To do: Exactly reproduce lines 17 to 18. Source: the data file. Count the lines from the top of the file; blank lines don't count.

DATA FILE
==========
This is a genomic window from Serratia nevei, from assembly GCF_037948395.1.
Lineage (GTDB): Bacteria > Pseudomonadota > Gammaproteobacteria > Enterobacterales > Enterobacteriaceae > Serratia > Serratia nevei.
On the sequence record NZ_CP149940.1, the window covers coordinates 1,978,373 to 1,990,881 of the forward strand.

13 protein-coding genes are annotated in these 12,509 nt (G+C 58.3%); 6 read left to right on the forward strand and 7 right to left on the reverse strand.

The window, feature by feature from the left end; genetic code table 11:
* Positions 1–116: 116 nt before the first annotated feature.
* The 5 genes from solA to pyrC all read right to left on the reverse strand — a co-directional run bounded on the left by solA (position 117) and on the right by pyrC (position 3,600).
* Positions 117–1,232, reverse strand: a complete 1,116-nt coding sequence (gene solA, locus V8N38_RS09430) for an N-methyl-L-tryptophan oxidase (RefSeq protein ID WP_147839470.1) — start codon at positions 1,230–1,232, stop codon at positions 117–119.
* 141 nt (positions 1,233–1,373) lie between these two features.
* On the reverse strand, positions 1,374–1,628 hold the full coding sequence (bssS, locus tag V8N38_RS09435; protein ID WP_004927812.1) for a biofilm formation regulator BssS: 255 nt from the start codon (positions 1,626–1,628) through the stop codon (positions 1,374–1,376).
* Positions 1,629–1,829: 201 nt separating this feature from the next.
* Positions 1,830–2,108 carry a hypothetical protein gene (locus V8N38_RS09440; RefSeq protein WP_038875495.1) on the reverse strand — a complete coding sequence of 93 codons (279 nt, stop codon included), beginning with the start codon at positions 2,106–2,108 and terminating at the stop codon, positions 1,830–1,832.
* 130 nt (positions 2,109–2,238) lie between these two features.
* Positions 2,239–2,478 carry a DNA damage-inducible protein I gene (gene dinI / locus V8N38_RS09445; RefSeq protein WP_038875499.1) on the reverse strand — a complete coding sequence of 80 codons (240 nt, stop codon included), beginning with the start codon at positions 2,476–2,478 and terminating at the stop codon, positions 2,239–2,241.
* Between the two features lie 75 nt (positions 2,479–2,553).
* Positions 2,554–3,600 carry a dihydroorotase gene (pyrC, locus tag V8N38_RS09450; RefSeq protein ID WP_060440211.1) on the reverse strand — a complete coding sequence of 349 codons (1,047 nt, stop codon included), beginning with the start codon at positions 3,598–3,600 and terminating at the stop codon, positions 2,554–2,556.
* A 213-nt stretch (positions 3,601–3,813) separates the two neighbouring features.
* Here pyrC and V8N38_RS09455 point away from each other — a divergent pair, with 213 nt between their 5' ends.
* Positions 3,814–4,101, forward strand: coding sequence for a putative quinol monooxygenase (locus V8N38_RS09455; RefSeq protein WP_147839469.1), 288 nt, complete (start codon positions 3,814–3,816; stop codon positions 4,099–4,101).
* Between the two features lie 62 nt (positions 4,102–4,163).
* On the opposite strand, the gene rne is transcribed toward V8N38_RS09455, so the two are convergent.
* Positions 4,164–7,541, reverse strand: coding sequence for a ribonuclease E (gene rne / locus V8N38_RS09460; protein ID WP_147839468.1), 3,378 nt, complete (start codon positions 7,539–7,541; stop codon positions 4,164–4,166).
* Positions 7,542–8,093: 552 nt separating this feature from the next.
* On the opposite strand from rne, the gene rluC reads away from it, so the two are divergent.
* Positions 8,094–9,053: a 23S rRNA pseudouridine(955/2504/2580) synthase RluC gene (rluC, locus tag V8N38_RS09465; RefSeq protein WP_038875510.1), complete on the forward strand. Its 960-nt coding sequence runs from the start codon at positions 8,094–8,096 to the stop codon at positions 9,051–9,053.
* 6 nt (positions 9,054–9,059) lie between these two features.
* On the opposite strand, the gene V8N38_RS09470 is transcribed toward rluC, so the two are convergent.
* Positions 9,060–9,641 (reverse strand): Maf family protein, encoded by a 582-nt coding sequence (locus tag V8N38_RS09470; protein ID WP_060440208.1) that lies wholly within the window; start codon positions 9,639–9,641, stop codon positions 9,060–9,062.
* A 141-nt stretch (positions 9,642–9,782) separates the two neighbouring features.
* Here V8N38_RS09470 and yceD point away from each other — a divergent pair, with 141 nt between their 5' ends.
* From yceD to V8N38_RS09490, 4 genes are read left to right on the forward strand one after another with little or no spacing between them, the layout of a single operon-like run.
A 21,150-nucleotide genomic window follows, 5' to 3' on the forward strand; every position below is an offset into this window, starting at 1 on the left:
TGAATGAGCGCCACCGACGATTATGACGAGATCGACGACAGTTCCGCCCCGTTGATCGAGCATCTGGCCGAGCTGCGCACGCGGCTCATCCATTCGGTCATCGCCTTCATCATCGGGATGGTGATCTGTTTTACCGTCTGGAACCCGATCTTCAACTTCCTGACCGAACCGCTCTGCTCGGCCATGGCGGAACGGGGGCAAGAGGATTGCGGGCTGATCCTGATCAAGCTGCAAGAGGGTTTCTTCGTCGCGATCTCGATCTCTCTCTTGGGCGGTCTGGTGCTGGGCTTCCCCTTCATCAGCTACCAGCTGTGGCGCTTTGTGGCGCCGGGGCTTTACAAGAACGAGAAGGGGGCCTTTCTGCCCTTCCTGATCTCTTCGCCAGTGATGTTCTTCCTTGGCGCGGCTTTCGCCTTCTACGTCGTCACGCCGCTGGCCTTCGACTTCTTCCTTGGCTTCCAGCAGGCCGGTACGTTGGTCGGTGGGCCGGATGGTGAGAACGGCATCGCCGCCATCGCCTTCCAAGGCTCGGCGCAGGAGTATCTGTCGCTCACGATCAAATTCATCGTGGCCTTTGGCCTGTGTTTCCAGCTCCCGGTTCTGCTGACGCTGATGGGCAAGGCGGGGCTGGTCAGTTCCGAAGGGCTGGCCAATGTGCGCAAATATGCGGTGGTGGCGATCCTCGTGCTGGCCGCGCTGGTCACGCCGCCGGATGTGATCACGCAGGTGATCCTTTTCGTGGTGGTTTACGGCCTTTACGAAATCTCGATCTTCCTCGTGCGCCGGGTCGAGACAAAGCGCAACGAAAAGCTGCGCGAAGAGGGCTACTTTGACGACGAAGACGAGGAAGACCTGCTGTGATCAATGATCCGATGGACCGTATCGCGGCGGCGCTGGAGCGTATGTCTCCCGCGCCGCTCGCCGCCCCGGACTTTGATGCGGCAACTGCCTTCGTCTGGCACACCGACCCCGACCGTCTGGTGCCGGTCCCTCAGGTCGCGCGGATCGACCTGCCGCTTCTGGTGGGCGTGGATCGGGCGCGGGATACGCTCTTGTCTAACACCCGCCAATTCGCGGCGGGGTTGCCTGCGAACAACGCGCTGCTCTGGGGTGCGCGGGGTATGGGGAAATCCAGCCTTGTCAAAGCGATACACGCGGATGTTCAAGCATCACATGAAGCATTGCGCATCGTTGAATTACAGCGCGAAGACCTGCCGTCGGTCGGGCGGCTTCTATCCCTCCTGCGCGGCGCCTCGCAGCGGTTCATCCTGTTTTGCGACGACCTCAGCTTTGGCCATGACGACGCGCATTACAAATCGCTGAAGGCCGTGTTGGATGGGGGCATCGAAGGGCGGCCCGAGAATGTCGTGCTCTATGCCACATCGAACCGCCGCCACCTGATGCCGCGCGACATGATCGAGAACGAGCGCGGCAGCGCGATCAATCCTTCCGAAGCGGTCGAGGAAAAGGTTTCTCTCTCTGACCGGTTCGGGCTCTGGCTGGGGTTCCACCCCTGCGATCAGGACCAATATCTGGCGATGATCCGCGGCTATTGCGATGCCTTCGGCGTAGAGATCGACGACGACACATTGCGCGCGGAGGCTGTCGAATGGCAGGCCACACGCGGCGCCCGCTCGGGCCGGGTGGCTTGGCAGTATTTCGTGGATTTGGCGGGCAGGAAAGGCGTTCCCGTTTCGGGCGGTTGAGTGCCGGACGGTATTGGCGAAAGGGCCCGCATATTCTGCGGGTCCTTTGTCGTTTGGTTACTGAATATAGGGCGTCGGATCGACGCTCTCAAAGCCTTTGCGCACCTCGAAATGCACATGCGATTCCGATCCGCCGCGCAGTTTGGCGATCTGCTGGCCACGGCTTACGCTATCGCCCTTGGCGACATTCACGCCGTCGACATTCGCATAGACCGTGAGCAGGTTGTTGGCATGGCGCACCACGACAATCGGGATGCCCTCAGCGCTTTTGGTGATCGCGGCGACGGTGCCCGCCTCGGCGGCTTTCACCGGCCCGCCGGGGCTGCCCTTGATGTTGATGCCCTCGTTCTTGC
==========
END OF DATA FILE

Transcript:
* A 213-nt stretch (positions 3,601–3,813) separates the two neighbouring features.
* Here pyrC and V8N38_RS09455 point away from each other — a divergent pair, with 213 nt between their 5' ends.